Scientists detect 55 chemicals never before reported in people: 42 “mystery chemicals” whose sources are unknown


Chemist working in the laboratory

Scientists at the University of California, San Francisco have detected 109 chemicals in a study of pregnant women, including 55 chemicals never before reported in people and 42 “mystery chemicals” whose sources and uses are unknown.

The chemicals are most likely coming from consumer products or other industrial sources. They were found in both the blood of pregnant women and their newborn children, suggesting that they are traveling through the mother’s placenta.

The study was published on March 16, 2021 in Environmental science and technology.

“These chemicals have probably been in people for quite some time, but our technology is now helping us identify more of them,” said Tracey J. Woodruff, PhD, professor of obstetrics, gynecology and reproductive sciences at UCSF.

Woodruff, a former scientist with the US Environmental Protection Agency, directs the Program for Reproductive Health and the Environment (PRHE) and the Center for Environmental Research and Translation for Health (EaRTH), both at UCSF.

“It is alarming that we continue to see certain chemicals travel from pregnant women to their children, which means that these chemicals can be with us for generations,” he said.

The science team used high-resolution mass spectrometry (HRMS) to identify human-made chemicals in people.

But, while these chemicals can be tentatively identified using chemical libraries, they must be confirmed by comparing them to the pure chemicals produced by manufacturers that are known as “analytical standards.” And manufacturers don’t always make them available.

Recently, for example, chemical manufacturer Solvay stopped providing access to a chemical standard for a perfluorooctanoic acid (PFAS) that has emerged as a replacement for the removed PFAS compounds. Researchers have been using this chemical standard to assess the presence and toxicity of replacement PFAS.

“These new technologies hold promise in allowing us to identify more chemicals in people, but our study findings also make clear that chemical manufacturers must provide analytical standards so that we can confirm the presence of chemicals and assess their toxicity.” said the co-director. author Dimitri Panagopoulos Abrahamsson, PhD, UCSF PRHE Postdoctoral Fellow.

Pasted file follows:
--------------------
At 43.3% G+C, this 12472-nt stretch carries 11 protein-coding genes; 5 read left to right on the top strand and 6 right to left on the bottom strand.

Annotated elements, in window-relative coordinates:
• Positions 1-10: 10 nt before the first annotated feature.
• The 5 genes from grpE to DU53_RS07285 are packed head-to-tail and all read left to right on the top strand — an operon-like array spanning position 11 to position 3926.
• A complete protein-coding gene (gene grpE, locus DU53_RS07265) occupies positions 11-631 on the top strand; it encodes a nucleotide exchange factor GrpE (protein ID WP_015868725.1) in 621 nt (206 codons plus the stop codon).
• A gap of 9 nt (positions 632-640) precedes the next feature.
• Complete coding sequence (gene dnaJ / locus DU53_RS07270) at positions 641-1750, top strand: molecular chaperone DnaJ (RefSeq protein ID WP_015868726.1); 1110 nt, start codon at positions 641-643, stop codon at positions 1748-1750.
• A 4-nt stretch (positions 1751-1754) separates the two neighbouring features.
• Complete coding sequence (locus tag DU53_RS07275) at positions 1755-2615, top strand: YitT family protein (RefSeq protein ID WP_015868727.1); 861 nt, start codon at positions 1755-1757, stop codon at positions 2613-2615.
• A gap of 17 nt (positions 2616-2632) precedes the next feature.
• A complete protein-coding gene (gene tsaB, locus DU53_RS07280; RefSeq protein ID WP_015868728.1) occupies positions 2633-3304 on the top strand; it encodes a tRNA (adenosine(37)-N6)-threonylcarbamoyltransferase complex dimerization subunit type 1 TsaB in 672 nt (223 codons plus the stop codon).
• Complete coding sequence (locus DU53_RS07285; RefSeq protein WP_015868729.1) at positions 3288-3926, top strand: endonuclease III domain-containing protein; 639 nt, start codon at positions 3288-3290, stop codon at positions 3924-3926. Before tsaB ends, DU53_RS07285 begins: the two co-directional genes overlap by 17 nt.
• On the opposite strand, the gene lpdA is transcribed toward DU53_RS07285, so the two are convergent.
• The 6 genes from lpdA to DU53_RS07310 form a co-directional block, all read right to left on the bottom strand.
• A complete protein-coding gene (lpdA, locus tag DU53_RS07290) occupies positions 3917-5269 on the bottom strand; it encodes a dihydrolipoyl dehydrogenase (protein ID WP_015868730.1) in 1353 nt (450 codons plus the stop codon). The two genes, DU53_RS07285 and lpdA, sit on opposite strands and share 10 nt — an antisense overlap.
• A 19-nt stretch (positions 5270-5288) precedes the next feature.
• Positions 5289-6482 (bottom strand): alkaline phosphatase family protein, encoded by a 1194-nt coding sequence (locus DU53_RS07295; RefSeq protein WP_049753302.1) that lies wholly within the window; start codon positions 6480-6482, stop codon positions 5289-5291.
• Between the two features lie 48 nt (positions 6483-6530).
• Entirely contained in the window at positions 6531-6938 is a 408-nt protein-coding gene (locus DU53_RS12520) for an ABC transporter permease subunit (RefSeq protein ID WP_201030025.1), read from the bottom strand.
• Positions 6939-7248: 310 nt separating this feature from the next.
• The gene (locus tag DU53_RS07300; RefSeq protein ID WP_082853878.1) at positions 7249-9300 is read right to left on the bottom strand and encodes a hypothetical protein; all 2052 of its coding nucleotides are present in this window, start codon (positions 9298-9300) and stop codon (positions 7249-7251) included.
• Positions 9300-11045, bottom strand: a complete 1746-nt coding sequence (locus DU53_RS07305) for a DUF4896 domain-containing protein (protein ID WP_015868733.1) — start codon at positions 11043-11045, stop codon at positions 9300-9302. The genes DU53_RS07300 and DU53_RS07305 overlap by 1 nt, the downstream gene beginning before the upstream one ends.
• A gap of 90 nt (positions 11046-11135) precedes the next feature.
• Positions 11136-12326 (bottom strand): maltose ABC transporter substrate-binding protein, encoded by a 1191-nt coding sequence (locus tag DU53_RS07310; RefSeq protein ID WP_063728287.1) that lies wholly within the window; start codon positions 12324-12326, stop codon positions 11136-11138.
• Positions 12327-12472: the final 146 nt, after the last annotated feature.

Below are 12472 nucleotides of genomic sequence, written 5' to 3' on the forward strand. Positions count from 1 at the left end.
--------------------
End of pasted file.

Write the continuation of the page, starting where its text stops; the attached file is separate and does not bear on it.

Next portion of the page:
The 109 chemicals that the researchers found in the blood samples of pregnant women and their newborns are found in many different types of products. For example, 40 are used as plasticizers, 28 in cosmetics, 25 in consumer products, 29 as pharmaceuticals, 23 as pesticides, three as flame retardants, and seven are PFAS compounds, which are used in carpets, upholstery and other applications. The researchers say there may be other uses for all of these chemicals as well.

The researchers report that 55 of the 109 chemicals they tentatively identified appear not to have been previously reported in people:

  • 1 is used as a pesticide (bis (2,2,6,6-tetramethylpiperidini-4-y) decanedioate)
  • 2 are PFAS (methyl perfluoroundecanoate, most likely used in the manufacture of non-stick cookware and waterproof fabrics; 2-perfluorodecyl ethanoic acid)
  • 10 are used as plasticizers (e.g. Sumilizer GA 80 – used in food packaging, paper plates, small appliances)
  • 2 are used in cosmetics
  • 4 are high volume production chemicals (HPV)
  • 37 have little or no information on their sources or uses (eg, 1- (1-acetyl-2,2,6,6-tetramethylpiperidin-4-yl) -3-dodecylpyrrolidine-2,5-dione, used in the manufacture of fragrances and paints (this chemical is so little known that there is currently no acronym) and (2R0-7-hydroxy-8- (2-hydroxyethyl) -5-methoxy-2-, 3-dihydrochromen-4 -one (Acronym: LL -D-253alpha), for which there is limited or no information on its uses or sources.

“It is very concerning that we cannot identify the uses or sources of so many of these chemicals,” Woodruff said. “The EPA must do a better job of requiring the chemical industry to standardize its reporting of chemical compounds and uses. And they should use their authority to make sure we have adequate information to assess potential health hazards and remove hazardous chemicals from the market. ”

Reference: “Detection of Suspicion, Prioritization, and Confirmation of Environmental Chemicals in San Francisco Mother-Newborn Pairs” by Aolin Wang, Dimitri Panagopoulos Abrahamsson, Ting Jiang, Miaomiao Wang, Rachel Morello-Frosch, June-Soo Park, Marina Sirota and Tracey J. Woodruff, March 16, 2021“ Environmental science and technology.
DOI: 10.1021 / acs.est.0c05984

Authors: Joining Woodruff and Panagopoulos Abrahamsson in the study were Aolin Wang and Marina Sirota, from UCSF; Ting Jiang, Miamiao Wang, and June-Soo Park from the California Environmental Protection Agency; and Rachel Morello-Frosch of UC Berkeley.

Funding: This study was funded by NIH / NIEHS grant numbers P30- 870 ES030284, UG3OD023272, UH3OD023272, P01ES022841, 871 R01ES027051, and by US EPA grant number 872 RD83543301.



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